ConnectCOS

Planning Phase

ConnectCOS Transportation Plan Formalized Review Public Comment Period

The draft ConnectCOS Transportation Plan is ready for public review! The draft Plan reflects more than 50 meetings with the public, elected officials, boards and committees; more than 2,500 unique comments and survey responses; and more than two years of technical analysis and plan development. The draft Plan is the first Colorado Springs city-wide multimodalIncluding more than one mode of transportation. For example, a facility that accommodates lanes for motorized vehicles, bike lanes, sidewalks, and transit stops. transportation plan in two decades. ConnectCOS explores how transportation investments can help the city realize the vision developed from PlanCOS, the City’s Comprehensive PlanA comprehensive plan is a guiding document that provides a framework for city policies and priorities regarding the physical development of the city. It is a long-range vision of what we want our city to become and is a tool for making decisions about how that vision should be achieved. It outlines strategic steps to make the vision a reality and provides targeted and strategic planning of the physical development of the city.

Review the Draft Plan

A high-level overview of the document is provided below. 

Chapter 1: What is ConnectCOS?

This Chapter provides an overview of the ConnectCOS planning process and introduces the 5 foundational elements of the plan:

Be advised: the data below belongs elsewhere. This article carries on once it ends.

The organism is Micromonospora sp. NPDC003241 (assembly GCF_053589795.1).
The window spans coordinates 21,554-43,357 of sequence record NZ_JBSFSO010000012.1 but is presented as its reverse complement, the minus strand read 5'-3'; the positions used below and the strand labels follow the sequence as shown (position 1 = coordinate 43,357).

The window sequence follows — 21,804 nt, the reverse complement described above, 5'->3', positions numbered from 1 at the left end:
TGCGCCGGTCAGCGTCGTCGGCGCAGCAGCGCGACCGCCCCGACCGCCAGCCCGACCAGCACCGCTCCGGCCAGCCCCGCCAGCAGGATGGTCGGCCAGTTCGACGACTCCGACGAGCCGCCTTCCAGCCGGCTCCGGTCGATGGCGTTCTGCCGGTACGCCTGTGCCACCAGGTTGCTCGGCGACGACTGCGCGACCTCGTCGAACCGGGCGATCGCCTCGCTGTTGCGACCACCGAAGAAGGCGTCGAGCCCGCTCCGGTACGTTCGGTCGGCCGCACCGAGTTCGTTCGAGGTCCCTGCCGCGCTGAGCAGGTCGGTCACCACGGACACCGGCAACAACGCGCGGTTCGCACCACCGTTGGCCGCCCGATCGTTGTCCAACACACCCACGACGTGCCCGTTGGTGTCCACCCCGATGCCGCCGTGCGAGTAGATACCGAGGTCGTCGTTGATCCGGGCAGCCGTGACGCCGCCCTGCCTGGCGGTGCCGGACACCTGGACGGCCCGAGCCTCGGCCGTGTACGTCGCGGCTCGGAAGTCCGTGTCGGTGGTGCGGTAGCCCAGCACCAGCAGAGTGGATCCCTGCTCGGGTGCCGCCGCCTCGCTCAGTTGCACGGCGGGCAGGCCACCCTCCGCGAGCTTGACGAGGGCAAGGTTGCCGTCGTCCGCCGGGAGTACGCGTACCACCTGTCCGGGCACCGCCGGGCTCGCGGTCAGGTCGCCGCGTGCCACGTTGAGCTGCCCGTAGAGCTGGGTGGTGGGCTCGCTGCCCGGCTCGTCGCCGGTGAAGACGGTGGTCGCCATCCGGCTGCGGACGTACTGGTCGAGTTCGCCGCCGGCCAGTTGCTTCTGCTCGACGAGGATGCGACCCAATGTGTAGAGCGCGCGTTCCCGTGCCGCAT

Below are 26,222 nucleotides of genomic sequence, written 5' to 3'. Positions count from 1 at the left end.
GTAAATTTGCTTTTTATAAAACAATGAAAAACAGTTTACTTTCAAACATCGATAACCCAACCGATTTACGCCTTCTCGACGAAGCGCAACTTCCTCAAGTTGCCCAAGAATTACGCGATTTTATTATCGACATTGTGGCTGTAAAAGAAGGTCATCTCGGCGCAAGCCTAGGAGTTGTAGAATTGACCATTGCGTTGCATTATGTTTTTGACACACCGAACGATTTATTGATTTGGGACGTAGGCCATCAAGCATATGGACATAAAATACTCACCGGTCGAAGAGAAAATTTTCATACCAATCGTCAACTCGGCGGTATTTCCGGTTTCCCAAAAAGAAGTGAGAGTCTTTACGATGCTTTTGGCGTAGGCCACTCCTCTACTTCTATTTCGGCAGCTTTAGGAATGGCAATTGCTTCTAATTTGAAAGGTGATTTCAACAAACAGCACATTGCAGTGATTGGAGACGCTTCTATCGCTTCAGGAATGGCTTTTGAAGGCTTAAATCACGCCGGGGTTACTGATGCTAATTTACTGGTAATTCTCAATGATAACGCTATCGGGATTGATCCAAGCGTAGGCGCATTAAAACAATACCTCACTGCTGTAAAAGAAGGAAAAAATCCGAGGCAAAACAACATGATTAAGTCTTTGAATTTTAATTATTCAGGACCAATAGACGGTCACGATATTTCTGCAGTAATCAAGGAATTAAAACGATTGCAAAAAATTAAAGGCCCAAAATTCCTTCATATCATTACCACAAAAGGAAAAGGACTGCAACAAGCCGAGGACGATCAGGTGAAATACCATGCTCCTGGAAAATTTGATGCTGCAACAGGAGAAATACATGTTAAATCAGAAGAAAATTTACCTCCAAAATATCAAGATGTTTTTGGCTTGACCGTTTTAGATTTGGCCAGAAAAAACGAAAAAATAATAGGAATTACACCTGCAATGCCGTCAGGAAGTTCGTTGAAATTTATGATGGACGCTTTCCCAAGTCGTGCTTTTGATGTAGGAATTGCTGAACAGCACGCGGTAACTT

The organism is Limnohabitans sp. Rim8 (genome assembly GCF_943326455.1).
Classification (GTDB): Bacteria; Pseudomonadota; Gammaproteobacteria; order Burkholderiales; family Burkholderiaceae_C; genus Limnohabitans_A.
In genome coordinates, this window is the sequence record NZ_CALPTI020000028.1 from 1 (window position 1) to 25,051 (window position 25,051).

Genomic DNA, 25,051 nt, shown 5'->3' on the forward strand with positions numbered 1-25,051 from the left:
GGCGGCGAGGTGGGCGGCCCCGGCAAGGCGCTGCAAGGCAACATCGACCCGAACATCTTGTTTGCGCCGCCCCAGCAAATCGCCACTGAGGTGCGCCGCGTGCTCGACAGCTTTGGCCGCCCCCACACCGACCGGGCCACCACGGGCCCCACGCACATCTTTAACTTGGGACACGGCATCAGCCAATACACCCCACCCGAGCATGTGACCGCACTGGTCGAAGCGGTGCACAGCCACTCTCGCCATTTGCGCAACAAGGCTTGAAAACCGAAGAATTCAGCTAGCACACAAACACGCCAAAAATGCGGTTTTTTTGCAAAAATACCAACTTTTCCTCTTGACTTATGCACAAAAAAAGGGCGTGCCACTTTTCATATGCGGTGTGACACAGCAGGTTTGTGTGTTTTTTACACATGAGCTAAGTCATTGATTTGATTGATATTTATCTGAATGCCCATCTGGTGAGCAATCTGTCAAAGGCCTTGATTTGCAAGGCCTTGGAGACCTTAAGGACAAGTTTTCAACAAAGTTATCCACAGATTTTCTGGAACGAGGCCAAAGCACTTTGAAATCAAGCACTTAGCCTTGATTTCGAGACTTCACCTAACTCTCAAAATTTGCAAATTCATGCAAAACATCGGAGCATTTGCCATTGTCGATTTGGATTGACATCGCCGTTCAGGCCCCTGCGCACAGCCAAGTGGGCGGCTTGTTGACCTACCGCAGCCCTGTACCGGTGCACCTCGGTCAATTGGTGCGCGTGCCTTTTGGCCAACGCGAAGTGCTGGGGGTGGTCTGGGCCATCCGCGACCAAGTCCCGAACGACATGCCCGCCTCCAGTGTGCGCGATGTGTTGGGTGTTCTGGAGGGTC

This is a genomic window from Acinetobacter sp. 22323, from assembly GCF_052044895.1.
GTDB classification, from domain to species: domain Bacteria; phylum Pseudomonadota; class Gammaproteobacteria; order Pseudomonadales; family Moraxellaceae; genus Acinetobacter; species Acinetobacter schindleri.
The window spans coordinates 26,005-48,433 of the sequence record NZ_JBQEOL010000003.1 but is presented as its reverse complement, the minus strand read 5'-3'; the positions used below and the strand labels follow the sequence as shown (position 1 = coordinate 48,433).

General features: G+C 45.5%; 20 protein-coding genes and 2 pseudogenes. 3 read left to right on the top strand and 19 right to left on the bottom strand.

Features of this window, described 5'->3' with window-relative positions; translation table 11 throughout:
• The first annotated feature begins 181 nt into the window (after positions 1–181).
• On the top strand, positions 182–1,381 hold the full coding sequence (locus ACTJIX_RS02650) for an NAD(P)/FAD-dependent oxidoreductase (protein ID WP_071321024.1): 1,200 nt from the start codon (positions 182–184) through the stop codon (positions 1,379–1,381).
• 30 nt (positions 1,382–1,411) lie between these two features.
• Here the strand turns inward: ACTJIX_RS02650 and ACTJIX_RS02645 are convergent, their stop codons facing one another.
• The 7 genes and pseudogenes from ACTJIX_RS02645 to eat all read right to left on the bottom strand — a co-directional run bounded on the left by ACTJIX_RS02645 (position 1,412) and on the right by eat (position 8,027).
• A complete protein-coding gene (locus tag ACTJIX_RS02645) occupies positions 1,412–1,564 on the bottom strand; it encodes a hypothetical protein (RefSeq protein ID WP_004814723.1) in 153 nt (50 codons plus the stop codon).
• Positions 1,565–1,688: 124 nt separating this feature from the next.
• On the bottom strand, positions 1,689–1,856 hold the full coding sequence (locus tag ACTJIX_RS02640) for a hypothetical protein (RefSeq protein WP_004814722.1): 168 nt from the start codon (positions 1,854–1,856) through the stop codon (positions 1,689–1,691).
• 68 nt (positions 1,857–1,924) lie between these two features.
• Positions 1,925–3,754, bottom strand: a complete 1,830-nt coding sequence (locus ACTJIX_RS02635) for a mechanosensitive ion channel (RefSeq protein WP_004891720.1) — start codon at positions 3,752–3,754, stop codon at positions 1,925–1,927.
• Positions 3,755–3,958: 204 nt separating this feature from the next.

• Integrated Planning
  • Goal Framework
  • Needs-Driven Projects
  • Network Connectivity
  • Evaluating Other Challenges and Opportunities

Chapter 2: Engagement

This Chapter discusses the broad community engagement process that shaped the findings and recommendations of ConnectCOS.

Chapter 3: Vision & Goals

This Chapter shares the overall vision and goals of ConnectCOS including how it supports the goal framework identified in PlanCOS. ConnectCOS established six goals for the City’s multimodal transportation network:

  • Safe
  • Equitable
  • Sustainable
  • Efficiently Reliable
  • Accessible
  • Connected

Chapter 4: Network Assessment

This Chapter summarizes the City’s growing travel demand, along with assessments of the roadways, active transportation, and transit networks. It describes the needs and opportunities associated with each mode of travel including:

  • Addressing traffic congestion on key roadways and intersections
  • Filling gaps in sidewalk, bike lane, and trail networks and improvement safety and comfort to provide enhanced active transportation opportunities
  • Improving accessibility, convenience, and travel times for the public transit system

The Chapter also describes the 15 critical corridors that were identified and used as an organizing principle in developing multimodal transportation improvement recommendations.

Chapter 5: Citywide Needs & Strategies

This Chapter assesses several key citywide and regional mobility issues that need to be addressed to maintain a highly functional transportation system that serves the community’s growing mobility needs, including:

  • Regional Mobility: Key intra-regional connections, areas of the City with specific mobility challenges, passenger rail opportunities, freight, and air transportation
  • Developing Technology: Community readiness for emerging trends in transportation such as electric vehicles, connected/autonomous vehiclesVehicles in which some aspect of operational control is automated. AVs do not necessarily need to communicate with infrastructures or other vehicles since they usually have their own sensors and cameras equipped in the car., and shared mobility
  • Right of Way Allocation: Allocation of the City’s transportation rights of way to optimize efficiency and balance among different travel modes
  • Infrastructure Maintenance: Preserving the City’s investments by maintaining pavement, bridges, and other infrastructure elements